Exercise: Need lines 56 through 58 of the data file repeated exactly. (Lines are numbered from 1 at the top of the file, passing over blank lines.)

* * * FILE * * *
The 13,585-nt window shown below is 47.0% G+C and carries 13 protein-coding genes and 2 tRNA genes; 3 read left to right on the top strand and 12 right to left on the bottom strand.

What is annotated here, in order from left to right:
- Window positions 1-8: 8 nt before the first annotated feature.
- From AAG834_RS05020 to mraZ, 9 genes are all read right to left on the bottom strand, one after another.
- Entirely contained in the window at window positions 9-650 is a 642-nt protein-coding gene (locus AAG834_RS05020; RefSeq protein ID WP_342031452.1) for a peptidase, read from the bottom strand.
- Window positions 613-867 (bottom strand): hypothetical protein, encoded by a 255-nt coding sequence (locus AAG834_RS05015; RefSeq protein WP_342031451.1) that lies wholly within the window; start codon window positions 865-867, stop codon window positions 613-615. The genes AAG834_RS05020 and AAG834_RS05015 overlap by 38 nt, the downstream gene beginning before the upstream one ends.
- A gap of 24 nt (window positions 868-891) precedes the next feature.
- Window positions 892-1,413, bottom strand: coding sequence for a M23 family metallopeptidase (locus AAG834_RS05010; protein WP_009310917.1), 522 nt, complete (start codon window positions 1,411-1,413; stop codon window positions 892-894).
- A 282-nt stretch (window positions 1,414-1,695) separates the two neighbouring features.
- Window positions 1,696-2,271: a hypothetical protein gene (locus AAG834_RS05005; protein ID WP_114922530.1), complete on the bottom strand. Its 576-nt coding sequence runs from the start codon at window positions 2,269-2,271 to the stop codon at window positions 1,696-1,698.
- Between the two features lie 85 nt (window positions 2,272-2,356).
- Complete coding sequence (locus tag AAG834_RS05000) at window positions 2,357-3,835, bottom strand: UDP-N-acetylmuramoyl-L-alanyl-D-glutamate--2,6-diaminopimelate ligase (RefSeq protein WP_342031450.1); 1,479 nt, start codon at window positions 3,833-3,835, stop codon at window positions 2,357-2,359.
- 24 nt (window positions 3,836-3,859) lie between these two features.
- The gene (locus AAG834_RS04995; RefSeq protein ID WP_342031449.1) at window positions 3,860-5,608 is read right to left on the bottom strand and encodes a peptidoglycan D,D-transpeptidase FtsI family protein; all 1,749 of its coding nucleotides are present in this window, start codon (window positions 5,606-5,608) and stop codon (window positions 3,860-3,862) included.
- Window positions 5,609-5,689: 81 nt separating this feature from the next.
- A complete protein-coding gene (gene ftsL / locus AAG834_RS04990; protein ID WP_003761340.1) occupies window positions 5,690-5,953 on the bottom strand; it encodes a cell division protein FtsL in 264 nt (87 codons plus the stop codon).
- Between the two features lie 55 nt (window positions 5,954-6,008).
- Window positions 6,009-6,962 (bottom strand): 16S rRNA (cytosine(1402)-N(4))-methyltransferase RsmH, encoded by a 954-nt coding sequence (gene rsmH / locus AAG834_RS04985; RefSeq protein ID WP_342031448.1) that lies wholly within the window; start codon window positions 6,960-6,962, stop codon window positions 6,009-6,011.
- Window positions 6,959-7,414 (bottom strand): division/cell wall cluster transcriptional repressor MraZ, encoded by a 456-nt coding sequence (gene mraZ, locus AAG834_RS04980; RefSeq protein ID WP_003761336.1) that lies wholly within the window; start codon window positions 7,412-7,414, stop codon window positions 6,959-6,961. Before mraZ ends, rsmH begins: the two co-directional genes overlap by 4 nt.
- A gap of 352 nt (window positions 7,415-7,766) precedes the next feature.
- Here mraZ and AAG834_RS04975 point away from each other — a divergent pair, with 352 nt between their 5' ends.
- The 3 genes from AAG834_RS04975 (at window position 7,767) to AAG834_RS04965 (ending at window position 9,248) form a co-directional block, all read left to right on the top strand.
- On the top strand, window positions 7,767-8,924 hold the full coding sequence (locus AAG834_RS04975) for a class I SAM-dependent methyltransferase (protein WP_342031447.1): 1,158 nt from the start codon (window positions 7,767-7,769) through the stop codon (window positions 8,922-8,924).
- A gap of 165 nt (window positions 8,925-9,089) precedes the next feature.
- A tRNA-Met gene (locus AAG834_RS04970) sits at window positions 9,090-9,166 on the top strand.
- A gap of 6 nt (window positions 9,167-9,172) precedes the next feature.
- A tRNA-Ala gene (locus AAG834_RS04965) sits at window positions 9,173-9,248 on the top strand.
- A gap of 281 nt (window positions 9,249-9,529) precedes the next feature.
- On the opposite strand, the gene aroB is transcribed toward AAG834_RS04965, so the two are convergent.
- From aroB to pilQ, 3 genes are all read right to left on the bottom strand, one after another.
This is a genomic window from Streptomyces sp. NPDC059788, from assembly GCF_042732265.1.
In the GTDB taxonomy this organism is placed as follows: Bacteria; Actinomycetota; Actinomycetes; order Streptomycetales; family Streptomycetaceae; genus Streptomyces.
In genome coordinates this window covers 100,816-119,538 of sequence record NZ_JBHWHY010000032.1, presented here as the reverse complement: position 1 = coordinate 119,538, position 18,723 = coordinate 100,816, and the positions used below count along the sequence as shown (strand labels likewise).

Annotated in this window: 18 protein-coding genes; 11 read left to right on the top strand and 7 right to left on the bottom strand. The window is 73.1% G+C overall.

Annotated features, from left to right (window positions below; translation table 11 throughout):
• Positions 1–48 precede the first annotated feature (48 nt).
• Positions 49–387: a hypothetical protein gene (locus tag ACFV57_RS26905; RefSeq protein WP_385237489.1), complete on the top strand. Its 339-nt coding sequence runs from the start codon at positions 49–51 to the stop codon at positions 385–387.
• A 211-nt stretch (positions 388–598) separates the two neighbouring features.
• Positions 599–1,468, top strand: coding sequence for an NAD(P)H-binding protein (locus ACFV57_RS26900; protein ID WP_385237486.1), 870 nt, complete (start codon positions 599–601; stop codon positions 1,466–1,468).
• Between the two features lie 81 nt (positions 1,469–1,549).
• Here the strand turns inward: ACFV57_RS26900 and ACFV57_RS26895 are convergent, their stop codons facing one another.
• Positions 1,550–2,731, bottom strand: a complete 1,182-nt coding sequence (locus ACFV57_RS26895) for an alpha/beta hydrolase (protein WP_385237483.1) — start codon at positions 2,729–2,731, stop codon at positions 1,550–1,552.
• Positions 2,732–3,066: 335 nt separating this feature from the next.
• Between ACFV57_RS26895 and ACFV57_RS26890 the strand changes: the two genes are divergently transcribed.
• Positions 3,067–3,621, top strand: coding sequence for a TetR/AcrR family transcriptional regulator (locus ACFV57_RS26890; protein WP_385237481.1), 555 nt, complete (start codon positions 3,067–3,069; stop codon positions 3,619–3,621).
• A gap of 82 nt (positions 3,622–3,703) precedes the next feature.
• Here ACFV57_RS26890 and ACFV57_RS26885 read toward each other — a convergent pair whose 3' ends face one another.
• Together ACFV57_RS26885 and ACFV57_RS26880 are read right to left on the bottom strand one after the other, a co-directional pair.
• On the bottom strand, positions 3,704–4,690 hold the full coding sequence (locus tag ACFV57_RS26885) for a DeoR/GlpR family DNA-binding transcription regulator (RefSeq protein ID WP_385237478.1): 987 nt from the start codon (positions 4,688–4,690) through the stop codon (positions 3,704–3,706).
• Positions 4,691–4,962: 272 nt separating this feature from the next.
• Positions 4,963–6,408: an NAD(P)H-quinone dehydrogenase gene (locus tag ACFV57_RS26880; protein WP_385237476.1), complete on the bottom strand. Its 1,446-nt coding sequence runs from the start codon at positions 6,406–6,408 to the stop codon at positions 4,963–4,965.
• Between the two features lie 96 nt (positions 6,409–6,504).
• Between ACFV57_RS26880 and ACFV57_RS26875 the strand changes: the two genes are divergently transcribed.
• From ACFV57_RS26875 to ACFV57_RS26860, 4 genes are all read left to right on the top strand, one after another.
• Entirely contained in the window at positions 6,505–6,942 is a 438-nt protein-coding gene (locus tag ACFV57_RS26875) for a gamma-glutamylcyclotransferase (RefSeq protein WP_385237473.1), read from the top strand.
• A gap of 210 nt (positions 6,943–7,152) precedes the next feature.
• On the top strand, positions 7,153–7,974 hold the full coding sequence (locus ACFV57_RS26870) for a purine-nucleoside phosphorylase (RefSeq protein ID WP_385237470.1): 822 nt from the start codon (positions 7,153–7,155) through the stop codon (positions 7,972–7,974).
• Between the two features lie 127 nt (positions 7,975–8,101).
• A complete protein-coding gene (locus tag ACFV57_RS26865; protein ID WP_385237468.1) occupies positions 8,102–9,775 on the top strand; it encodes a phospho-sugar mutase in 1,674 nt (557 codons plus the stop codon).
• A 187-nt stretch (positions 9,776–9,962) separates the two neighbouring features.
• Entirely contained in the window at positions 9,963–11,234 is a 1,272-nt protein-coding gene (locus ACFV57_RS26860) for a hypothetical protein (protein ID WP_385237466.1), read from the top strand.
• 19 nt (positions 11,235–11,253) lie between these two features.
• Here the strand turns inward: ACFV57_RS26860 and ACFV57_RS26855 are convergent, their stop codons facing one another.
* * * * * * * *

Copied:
• A gap of 210 nt (positions 6,943–7,152) precedes the next feature.
• On the top strand, positions 7,153–7,974 hold the full coding sequence (locus ACFV57_RS26870) for a purine-nucleoside phosphorylase (RefSeq protein ID WP_385237470.1): 822 nt from the start codon (positions 7,153–7,155) through the stop codon (positions 7,972–7,974).
• Between the two features lie 127 nt (positions 7,975–8,101).